Bankster Economic Insights
Updated: Aug 31
Let's kick things off with a doozy quote from our esteemed Prime Minister Justin Trudeau:
"We decided to take on that debt to prevent Canadians from having to do it." (1)
Sounds like someone failed his basic economics class in high school.
Oh, wait. There’s no such thing as a basic economics class in high school. My bad…
A word of advice to our leader. You might think about getting a haircut as it seems your noggin is overheating and preventing fresh air from clearing out the fog upstairs.
The sad matter is that many voters fall for this grandstanding, thinking "thank goodness the government saved us from having to take on extra debt".
Sure? Because you, as a taxpayer, now don’t need to worry about that debt? And, if you’re not paying taxes, for whatever reason, worry not for the inflation tax will get you too.
This beauty of a quote comes enshrined in news that Canada’s deficit this year has swelled to $343 billion. Don’t worry, folks, that’s for our children and grandchildren to worry about. Assuming the can will be kicked far enough down the road before it disintegrates, we’ll be long dead before the piper needs to be paid.
As a result, Canada is issuing “an unprecedented amount of debt”, as proclaimed by the BNN Bloomberg source.
Well, no kidding! If the government is taking on standing in as the debtor for individuals, what else do you think will happen to Canadian debt issuance?
What I find difficult not to laugh at is the fact that it’s likely, though pure speculation on my part right now, that much of that debt is being bought up but none other than Canadian investors. The same people “saved” from taking on the debt themselves are financing the debt that apparently saved them.
Or what about all those pension managers buying “safe” government bonds as investments for their pension funds?
Oh, the circle of Keynesian credit continues at such dizzying speed that most people now choose to ignore it. Besides, ignorance is bliss, is it not?
By the way, the news drove yields up on Canadian bonds. You think? The “eye-rubbing” number though is that the yield on a Canadian 30-year bond “jumped” to 1.092%!
Wait. Say what?
How would you like a 30-year uncollateralized loan at just a smidge over 1%?
And please, don’t give me this non-sense that the debt is collateralized by way of full faith and credit of borrowing power of the government.
But, in case you didn’t hear, Austria has us beat, having recently floated a 100 YEAR bond which yielded out at 0.88% at subscription! (2)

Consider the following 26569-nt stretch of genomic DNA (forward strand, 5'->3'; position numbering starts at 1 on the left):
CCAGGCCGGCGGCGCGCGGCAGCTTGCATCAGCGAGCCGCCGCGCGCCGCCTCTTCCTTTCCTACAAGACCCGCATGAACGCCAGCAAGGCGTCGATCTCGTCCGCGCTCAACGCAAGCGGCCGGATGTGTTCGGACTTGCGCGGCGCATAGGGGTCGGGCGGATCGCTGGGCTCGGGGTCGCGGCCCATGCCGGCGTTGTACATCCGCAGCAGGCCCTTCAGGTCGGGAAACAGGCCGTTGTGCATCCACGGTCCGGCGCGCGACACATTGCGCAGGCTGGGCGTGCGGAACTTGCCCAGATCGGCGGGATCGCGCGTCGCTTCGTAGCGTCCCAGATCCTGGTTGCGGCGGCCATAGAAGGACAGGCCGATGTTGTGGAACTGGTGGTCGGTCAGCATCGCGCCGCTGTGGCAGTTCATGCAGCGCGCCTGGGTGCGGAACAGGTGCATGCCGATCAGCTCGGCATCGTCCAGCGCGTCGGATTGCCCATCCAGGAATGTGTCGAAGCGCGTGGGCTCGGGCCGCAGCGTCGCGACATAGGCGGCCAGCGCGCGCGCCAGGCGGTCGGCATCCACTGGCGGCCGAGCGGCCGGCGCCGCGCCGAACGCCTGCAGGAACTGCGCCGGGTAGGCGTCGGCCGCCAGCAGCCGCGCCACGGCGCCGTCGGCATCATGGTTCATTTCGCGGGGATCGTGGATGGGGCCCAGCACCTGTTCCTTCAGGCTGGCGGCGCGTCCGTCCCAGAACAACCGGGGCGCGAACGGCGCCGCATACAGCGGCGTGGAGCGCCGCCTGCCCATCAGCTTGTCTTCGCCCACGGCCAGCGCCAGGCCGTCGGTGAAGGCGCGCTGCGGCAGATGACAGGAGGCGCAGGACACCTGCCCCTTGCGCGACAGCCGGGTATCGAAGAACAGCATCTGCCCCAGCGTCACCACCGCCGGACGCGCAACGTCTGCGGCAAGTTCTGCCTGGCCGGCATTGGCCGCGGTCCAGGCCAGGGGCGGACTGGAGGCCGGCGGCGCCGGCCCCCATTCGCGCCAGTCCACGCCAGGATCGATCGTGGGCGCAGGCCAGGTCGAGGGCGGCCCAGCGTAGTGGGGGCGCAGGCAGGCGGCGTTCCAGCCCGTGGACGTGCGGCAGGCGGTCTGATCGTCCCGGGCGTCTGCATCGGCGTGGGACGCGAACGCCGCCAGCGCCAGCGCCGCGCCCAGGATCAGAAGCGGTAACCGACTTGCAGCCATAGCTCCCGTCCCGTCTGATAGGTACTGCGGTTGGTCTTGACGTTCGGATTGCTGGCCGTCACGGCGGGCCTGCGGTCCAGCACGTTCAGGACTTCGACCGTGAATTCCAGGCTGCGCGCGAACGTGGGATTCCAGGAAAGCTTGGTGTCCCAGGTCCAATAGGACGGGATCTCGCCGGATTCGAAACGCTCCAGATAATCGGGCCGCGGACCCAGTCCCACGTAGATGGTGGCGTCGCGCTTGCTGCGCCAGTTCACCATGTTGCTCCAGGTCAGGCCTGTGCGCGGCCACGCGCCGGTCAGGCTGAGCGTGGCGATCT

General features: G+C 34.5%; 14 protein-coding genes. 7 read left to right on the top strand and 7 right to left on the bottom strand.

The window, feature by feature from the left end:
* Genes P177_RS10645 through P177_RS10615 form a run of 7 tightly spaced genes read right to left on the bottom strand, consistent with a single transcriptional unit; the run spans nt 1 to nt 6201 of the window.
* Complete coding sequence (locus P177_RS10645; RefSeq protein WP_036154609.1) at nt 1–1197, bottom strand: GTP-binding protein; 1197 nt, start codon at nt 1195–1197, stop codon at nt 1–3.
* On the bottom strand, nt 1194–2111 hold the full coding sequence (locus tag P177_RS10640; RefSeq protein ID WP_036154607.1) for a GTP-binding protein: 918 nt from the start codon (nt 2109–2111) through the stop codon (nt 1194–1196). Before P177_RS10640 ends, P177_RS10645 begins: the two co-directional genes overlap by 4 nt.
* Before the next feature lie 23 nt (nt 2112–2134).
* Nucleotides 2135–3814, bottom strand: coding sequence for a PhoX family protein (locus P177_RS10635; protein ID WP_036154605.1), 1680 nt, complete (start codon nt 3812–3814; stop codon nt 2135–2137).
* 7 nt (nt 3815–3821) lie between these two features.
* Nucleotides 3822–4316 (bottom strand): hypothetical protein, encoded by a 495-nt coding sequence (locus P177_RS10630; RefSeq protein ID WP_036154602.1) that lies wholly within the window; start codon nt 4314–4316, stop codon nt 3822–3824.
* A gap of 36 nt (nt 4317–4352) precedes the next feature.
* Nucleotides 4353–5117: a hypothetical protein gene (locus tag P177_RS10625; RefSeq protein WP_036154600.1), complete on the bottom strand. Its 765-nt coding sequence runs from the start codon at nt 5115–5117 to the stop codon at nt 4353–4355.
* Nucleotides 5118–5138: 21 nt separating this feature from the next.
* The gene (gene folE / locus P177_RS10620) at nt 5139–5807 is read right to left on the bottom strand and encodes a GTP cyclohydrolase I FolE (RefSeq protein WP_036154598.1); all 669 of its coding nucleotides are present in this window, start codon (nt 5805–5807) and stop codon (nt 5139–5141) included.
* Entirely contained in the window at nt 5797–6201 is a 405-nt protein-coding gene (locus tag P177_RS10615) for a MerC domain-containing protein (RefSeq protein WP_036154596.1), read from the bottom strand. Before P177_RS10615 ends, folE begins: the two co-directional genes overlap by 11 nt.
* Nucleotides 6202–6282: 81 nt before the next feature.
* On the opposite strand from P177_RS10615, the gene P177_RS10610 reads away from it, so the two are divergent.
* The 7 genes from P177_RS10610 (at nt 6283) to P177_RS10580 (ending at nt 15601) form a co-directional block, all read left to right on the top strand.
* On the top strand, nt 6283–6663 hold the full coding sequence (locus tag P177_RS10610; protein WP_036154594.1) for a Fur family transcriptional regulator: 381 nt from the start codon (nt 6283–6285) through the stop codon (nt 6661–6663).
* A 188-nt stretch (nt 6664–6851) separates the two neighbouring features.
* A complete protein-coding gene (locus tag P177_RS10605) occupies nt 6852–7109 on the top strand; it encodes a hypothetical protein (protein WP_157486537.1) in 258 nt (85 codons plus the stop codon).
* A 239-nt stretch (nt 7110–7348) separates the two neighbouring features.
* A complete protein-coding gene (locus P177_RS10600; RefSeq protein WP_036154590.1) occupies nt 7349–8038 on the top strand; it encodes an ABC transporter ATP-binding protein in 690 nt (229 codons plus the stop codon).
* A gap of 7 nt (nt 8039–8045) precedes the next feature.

As an article at Investing.com writes:
“Looking back a hundred years, the small republic (i.e. Austria) that emerged from the shattered Austro-Hungarian Empire after World War I still had annexation by Hitler, occupation by the four powers, decades of neutrality and the European Union ahead of it.”
In other words, no one even knows if Austria will be around as a country in 100 years, never mind be able to pay back this debt. And yet even at the risk of non-existence, an EXCESS of investors were found more than willing to pick up these bonds.
And you thought the clown show is confined to our neighbor south of the 49th parallel?
Speaking of which, you also think only the US is dealing in the trillions of dollars?
“Total market debt, which includes a ramp up in Treasury bills, will grow to $1.2 trillion from $765 billion.”
And if you’re about to jump on me for picking on political colors, here’s the leader across the aisle in a video interview on BNN Bloomberg on July 8, 2020: (3)
“We know Canadians will have to pay that back eventually.”
Thank you, Captain Obvious. But I guess he thinks he’s doing the average Main Street Canadian a favor by making this statement since, by most accounts, not many have a basic foundational education in finance and economics. So, consider yourself saved by this outgoing political bankster, who I’m sure will land himself a nice cushy “consulting” gig after leaving the sacred lands in Ottawa. Where would you be without him?
But I'm just a recovering bankster. What do I know?
(3) BNN Bloomberg Video Titled "There’s a lot of money being spend, but we’re not getting that return on investment: Andrew Scheer"